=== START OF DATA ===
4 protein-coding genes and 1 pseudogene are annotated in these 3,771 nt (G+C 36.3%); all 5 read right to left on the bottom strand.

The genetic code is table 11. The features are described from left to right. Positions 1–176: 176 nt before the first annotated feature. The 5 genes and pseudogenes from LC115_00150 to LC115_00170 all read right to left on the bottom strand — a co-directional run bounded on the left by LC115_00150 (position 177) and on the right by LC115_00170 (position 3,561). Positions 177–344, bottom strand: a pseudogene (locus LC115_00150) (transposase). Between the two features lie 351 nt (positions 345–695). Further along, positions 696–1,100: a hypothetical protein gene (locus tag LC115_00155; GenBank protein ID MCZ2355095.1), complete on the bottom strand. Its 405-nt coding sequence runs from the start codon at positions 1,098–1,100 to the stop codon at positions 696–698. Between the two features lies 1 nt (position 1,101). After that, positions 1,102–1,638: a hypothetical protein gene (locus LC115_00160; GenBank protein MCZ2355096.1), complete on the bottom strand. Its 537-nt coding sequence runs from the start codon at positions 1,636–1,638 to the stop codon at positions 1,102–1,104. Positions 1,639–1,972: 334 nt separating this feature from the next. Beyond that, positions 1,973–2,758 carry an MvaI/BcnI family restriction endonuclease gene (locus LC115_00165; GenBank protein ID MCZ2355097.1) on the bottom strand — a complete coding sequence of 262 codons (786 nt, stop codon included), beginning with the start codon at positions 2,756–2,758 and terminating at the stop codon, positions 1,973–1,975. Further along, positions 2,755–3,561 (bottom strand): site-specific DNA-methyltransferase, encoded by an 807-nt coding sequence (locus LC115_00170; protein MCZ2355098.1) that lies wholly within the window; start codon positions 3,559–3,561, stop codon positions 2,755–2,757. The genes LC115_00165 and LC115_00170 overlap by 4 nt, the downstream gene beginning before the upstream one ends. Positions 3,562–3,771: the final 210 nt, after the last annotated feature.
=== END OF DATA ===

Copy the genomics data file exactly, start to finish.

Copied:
4 protein-coding genes and 1 pseudogene are annotated in these 3,771 nt (G+C 36.3%); all 5 read right to left on the bottom strand.

The genetic code is table 11. The features are described from left to right. Positions 1–176: 176 nt before the first annotated feature. The 5 genes and pseudogenes from LC115_00150 to LC115_00170 all read right to left on the bottom strand — a co-directional run bounded on the left by LC115_00150 (position 177) and on the right by LC115_00170 (position 3,561). Positions 177–344, bottom strand: a pseudogene (locus LC115_00150) (transposase). Between the two features lie 351 nt (positions 345–695). Further along, positions 696–1,100: a hypothetical protein gene (locus tag LC115_00155; GenBank protein ID MCZ2355095.1), complete on the bottom strand. Its 405-nt coding sequence runs from the start codon at positions 1,098–1,100 to the stop codon at positions 696–698. Between the two features lies 1 nt (position 1,101). After that, positions 1,102–1,638: a hypothetical protein gene (locus LC115_00160; GenBank protein MCZ2355096.1), complete on the bottom strand. Its 537-nt coding sequence runs from the start codon at positions 1,636–1,638 to the stop codon at positions 1,102–1,104. Positions 1,639–1,972: 334 nt separating this feature from the next. Beyond that, positions 1,973–2,758 carry an MvaI/BcnI family restriction endonuclease gene (locus LC115_00165; GenBank protein ID MCZ2355097.1) on the bottom strand — a complete coding sequence of 262 codons (786 nt, stop codon included), beginning with the start codon at positions 2,756–2,758 and terminating at the stop codon, positions 1,973–1,975. Further along, positions 2,755–3,561 (bottom strand): site-specific DNA-methyltransferase, encoded by an 807-nt coding sequence (locus LC115_00170; protein MCZ2355098.1) that lies wholly within the window; start codon positions 3,559–3,561, stop codon positions 2,755–2,757. The genes LC115_00165 and LC115_00170 overlap by 4 nt, the downstream gene beginning before the upstream one ends. Positions 3,562–3,771: the final 210 nt, after the last annotated feature.